French Nuclear Watchdog Plans Fessenheim Decision in ‘Weeks’

France’s nuclear power watchdog will “within weeks” announce a decision on whether to allow the country’s oldest reactor to operate for another decade.

“It’s a recommendation that was formulated before the events in Japan,” Andre-Claude Lacoste, head of the Autorite de Surete Nucleaire, said today at a press conference. “This won’t prevent us from imposing new measures if there are lessons learned from Japan.”

The regulator has completed inspections at the 900-megawatt Unit 1 reactor at Fessenheim, located in northeastern France near the German border, and allowed Electricite de France SA to resume output pending the decision. The unfolding disaster at Japan’s Fukushima Dai-Ichi plant and Germany’s decision to close its seven oldest reactors for three months have focused attention on whether the reactor, which came on-line in 1978, would be granted an extension.

Two Swiss cantons, or local regions, this week urged France to halt the plant because of it age and its location in a seismic area until its safety is verified. EDF operates the country’s 58 reactors, including 34 of the 900-megawatt models.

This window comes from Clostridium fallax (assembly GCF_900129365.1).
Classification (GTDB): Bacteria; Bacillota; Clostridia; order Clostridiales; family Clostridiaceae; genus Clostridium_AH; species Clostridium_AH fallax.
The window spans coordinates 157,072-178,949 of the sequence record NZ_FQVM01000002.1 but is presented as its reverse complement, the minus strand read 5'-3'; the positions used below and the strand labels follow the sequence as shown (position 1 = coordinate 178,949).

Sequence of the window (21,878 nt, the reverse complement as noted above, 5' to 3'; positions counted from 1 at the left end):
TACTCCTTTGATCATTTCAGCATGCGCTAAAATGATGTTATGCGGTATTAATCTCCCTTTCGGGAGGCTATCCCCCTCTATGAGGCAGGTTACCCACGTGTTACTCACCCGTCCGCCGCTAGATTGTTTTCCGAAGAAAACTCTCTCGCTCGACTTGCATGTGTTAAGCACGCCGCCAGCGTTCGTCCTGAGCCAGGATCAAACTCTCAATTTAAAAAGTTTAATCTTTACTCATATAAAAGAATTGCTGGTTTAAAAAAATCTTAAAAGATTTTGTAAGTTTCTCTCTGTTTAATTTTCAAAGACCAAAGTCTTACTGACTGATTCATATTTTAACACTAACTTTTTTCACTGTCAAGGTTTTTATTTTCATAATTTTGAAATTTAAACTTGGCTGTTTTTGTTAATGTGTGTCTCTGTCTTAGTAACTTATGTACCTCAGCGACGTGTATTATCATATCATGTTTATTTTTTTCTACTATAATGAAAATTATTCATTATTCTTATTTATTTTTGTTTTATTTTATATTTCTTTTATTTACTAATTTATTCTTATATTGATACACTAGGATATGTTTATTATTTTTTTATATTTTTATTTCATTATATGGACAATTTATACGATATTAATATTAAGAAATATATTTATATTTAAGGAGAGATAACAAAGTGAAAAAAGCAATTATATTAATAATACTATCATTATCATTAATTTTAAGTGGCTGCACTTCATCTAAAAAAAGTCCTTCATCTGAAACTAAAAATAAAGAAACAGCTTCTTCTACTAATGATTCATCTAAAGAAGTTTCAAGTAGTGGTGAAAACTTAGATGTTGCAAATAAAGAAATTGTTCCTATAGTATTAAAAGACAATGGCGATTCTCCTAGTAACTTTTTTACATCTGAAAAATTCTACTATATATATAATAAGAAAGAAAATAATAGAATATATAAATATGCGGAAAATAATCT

President Nicolas Sarkozy today reaffirmed that the country will carry out “stress tests” on its reactors and close any that fail, as part of a European Union-wide test of the bloc’s 143 reactors following the accident in Japan. Prime Minister Francois Fillon asked the watchdog to perform the checks by the end of the year and officials said today an attempt will be made to harmonize tests for all EU reactors.

Tricastin Suitable

The ASN last year gave approval for the first time to run a 30-year-old reactor for another decade after Unit 1 at Tricastin in southern France was found it “suitable.” The decision wasn’t extend to all 34 900-megawatt reactors, which will have to undergo the same inspection.

The ruling was the first step to “significantly extend” the life of France’s existing commercial reactors that generate almost 80 percent of the country’s power. They have an average age of about 24 years. Prolonging lifetimes is cheaper than building new reactors such as one EDF is developing in Flamanville, Normandy, for about 5 billion euros ($7 billion).

Eleven nuclear reactors will reach a 40-year operating life between 2015 and 2020, according to EDF’s annual report. EDF and the safety body are in talks on measures needed to extend reactors to beyond four decades, the ASN has said. Chief Executive Officer Henri Proglio has estimated these could cost about 600 million euros a reactor.

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